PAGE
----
“Worse,” I answered. “It looks like the engine is shot.”

“Awww, I’m sorry. Wranglers are sort of human, aren’t they?”

“Yes,” I mused. “Both are wrangling for the final drive.”

The Power of Consistency and Persistence

‘Tis true there is much to be done […] but stick to it steadily, and you will see great Effects, for constant Dropping wears away Stones, and by Diligence and Patience the Mouse ate in two the Cable; and little Strokes fell great Oaks, as Poor Richard says in his Almanack, the Year I cannot just now remember.

Benjamin Franklin, Poor Richard Improved (1758)

A few years ago, I bought a new indoor bike. I had to. The axle on my old bike snapped, just like that. I wasn’t surprised: I had biked 20 to 30 miles on it every day—seven days a week—for the previous eight years.

I was surprised, however, by the total mileage: 73,000. Actually, I was stunned. If I had biked from West Quoddy Head (Maine) to Point Arena (California)—the two most distant points within the mainland United States—it would have been 2,892 miles. Round trip: 5,784 miles. I had biked from sea to shining sea and all the way back again, the equivalent of 13 times.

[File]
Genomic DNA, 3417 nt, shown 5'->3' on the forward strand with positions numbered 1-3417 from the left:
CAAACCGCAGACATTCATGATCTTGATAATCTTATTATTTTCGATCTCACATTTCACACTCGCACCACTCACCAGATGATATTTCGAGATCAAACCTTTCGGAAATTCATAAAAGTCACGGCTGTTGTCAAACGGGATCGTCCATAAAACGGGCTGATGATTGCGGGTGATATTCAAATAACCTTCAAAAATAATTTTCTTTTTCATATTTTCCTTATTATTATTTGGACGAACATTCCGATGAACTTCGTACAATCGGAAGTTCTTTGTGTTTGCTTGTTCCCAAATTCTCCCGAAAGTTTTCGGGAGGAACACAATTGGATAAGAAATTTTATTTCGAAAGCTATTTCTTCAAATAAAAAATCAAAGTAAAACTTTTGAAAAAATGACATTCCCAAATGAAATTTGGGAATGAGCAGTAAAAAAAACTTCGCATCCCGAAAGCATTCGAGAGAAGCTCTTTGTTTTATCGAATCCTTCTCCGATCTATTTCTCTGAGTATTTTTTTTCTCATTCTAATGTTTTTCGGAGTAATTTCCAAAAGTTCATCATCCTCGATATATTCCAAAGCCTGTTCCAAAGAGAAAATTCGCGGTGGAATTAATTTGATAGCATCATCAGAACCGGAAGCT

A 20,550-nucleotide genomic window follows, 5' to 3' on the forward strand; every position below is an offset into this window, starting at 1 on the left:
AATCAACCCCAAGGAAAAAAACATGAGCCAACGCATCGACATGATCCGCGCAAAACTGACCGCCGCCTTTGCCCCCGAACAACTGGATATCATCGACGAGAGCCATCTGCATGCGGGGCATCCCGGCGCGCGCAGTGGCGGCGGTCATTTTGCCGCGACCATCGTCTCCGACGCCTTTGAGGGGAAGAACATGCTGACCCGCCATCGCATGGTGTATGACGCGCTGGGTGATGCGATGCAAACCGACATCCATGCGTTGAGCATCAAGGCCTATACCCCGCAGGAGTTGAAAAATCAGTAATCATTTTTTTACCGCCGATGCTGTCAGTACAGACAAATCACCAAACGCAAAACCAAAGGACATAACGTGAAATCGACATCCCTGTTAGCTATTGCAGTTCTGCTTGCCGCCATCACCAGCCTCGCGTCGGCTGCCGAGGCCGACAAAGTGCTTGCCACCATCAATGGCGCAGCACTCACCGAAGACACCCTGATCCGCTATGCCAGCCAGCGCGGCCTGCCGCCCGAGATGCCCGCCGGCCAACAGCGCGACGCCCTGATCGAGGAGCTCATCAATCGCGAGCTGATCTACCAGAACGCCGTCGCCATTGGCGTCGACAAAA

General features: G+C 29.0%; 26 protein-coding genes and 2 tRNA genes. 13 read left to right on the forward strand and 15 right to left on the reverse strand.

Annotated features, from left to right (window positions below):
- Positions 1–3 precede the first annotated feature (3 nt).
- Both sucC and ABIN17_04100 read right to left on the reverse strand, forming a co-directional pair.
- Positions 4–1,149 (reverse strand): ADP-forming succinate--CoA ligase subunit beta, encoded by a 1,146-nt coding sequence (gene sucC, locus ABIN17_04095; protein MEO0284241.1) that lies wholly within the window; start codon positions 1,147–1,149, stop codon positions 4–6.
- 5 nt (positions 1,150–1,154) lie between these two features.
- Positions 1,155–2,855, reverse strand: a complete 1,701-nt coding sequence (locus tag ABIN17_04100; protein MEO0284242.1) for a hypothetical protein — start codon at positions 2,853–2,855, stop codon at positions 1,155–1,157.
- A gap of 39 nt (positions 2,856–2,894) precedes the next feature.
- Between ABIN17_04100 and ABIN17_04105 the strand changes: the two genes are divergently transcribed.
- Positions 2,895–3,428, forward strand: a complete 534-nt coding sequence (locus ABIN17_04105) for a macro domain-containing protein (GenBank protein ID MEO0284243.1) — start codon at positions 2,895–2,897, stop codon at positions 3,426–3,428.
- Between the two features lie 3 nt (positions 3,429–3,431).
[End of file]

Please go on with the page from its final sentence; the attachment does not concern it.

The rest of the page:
Incredible. Impossible. Yet, I did it, even though I had never intended to do so. All that I had set out to do was to bike regularly—no, faithfully, every day, seven days a week. 

I’ve been thinking about other things that I have done regularly.

Like the $25 Series E Savings Bonds that I started purchasing bi-weekly in the 1960s when I was in college and kept purchasing for decades. When the time came to buy my first home, I was surprised by my investment. Actually, I was stunned. I had a down payment for a row house in the shadow of the United States Capitol. My own piece of the American Dream.

Incredible. Impossible. Yet, I did it, even though I had never intended to do so. All that I had set out to do was to save regularly—no, faithfully, every other week. 

Or what about the pocket change I started saving daily when my niece/goddaughter was born? That first year, pennies. The next, pennies and nickels. Then, pennies, nickels, and dimes. Pennies, nickels, dimes, and quarters followed. Finally, all of my pocket change. I saved it regularly—no, faithfully, every day, seven days a week. Seventeen years later, when it came time for Minnie to go to college, it was time for me to take all of my coffee cans—chock-full of daily pocket change—to the bank. I was surprised. Actually, I was stunned. The total? Nearly $10,000, not nearly enough for even one year’s tuition, but certainly more than enough for textbooks, computers, cell phones, and even a $500 Series EE Savings Bond. A future as bright as a shiny new penny.

I shared these examples and my essay-in-progress with my students. One emailed me later, “I think your essay would be marvelous. Your three examples are kind of unbelievable, but, of course, anyone could bike 13 times round trip across America or save up a down payment for a house or start a college fund if they tackled those goals a little bit at a time, fairly regularly.”